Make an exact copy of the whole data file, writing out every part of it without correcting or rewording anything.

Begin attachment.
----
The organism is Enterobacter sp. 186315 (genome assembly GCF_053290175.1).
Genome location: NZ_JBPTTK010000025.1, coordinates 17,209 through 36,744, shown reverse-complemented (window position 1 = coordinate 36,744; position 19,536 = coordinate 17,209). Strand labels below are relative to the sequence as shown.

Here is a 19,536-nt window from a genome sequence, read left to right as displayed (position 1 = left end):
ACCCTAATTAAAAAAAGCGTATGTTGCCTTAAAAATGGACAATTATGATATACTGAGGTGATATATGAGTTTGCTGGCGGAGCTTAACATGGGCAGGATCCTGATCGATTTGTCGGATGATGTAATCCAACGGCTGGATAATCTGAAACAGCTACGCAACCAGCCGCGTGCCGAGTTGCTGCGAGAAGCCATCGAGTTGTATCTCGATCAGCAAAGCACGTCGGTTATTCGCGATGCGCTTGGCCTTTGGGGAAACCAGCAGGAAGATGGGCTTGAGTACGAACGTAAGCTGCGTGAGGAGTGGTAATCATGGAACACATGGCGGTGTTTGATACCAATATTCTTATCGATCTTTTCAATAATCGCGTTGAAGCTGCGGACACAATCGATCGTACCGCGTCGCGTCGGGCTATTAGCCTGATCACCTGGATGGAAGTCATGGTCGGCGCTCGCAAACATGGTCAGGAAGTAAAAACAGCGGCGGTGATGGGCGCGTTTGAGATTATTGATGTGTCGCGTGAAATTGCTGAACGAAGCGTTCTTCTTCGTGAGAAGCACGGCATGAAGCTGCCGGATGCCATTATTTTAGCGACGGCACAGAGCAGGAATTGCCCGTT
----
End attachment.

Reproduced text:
The organism is Enterobacter sp. 186315 (genome assembly GCF_053290175.1).
Genome location: NZ_JBPTTK010000025.1, coordinates 17,209 through 36,744, shown reverse-complemented (window position 1 = coordinate 36,744; position 19,536 = coordinate 17,209). Strand labels below are relative to the sequence as shown.

Here is a 19,536-nt window from a genome sequence, read left to right as displayed (position 1 = left end):
ACCCTAATTAAAAAAAGCGTATGTTGCCTTAAAAATGGACAATTATGATATACTGAGGTGATATATGAGTTTGCTGGCGGAGCTTAACATGGGCAGGATCCTGATCGATTTGTCGGATGATGTAATCCAACGGCTGGATAATCTGAAACAGCTACGCAACCAGCCGCGTGCCGAGTTGCTGCGAGAAGCCATCGAGTTGTATCTCGATCAGCAAAGCACGTCGGTTATTCGCGATGCGCTTGGCCTTTGGGGAAACCAGCAGGAAGATGGGCTTGAGTACGAACGTAAGCTGCGTGAGGAGTGGTAATCATGGAACACATGGCGGTGTTTGATACCAATATTCTTATCGATCTTTTCAATAATCGCGTTGAAGCTGCGGACACAATCGATCGTACCGCGTCGCGTCGGGCTATTAGCCTGATCACCTGGATGGAAGTCATGGTCGGCGCTCGCAAACATGGTCAGGAAGTAAAAACAGCGGCGGTGATGGGCGCGTTTGAGATTATTGATGTGTCGCGTGAAATTGCTGAACGAAGCGTTCTTCTTCGTGAGAAGCACGGCATGAAGCTGCCGGATGCCATTATTTTAGCGACGGCACAGAGCAGGAATTGCCCGTT